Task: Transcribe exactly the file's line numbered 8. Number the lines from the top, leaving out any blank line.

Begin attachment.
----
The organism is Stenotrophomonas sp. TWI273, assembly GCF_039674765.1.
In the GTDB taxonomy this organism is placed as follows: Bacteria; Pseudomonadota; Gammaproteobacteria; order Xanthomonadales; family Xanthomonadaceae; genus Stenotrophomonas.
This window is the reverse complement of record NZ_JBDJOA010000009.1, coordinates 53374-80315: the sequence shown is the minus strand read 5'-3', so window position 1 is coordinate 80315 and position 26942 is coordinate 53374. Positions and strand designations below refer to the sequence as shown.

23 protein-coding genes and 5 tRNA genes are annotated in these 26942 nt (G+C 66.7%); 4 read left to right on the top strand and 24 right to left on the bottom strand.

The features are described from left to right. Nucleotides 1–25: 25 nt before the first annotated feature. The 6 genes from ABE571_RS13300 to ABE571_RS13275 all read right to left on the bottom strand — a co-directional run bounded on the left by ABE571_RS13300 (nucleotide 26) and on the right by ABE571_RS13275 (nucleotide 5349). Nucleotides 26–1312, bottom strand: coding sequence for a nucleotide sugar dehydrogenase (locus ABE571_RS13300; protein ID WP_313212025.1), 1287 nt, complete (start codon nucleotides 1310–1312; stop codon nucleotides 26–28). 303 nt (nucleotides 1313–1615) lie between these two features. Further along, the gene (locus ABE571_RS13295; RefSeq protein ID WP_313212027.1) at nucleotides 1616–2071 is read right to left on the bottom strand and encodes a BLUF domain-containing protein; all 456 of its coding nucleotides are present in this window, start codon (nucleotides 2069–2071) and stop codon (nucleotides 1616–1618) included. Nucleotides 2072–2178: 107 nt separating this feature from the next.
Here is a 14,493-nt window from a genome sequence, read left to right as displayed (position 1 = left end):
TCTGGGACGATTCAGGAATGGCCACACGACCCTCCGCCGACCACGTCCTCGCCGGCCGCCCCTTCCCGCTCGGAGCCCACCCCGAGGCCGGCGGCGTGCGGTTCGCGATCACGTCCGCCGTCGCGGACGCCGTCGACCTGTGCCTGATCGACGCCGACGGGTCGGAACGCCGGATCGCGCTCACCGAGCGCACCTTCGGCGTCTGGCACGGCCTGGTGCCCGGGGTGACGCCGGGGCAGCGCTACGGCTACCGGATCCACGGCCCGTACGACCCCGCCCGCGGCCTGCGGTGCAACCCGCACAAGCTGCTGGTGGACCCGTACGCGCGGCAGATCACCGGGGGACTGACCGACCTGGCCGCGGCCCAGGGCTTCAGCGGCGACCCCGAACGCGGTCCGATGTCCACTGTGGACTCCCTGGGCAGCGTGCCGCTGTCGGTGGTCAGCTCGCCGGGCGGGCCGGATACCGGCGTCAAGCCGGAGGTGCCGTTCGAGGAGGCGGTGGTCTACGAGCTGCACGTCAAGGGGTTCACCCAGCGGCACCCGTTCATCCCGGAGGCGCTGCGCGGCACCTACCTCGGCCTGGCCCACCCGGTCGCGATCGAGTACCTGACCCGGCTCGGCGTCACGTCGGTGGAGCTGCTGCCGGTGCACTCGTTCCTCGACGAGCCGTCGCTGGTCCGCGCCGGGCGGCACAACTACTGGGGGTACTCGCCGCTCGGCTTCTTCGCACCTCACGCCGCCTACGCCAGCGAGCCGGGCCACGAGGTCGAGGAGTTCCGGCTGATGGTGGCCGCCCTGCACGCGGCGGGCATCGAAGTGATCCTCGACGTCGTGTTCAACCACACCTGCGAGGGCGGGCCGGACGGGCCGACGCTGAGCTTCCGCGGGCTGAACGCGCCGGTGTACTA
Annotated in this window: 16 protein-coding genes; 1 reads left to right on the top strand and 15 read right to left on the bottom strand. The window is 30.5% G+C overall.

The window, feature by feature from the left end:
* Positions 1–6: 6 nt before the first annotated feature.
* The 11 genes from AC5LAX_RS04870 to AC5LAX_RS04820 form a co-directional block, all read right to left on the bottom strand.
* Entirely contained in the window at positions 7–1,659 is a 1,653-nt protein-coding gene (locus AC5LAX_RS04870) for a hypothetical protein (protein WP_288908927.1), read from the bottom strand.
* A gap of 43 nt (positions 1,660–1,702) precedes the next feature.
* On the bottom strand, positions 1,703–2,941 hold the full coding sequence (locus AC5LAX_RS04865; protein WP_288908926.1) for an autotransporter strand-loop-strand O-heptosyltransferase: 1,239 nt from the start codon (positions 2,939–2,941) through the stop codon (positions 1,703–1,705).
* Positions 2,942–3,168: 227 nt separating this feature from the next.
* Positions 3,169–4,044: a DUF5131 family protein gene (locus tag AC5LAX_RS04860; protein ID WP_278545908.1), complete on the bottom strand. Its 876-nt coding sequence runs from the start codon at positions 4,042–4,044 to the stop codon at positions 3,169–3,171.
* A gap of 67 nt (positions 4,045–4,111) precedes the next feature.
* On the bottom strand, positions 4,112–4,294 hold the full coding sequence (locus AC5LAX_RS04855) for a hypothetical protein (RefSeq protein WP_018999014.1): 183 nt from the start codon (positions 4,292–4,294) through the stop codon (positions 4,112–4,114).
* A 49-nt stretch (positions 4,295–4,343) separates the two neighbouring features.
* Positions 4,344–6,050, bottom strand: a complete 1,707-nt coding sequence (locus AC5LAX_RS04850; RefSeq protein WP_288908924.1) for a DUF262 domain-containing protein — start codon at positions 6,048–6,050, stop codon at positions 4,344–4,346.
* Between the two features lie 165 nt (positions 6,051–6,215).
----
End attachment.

Annotated in this window: 16 protein-coding genes; 1 reads left to right on the top strand and 15 read right to left on the bottom strand. The window is 30.5% G+C overall.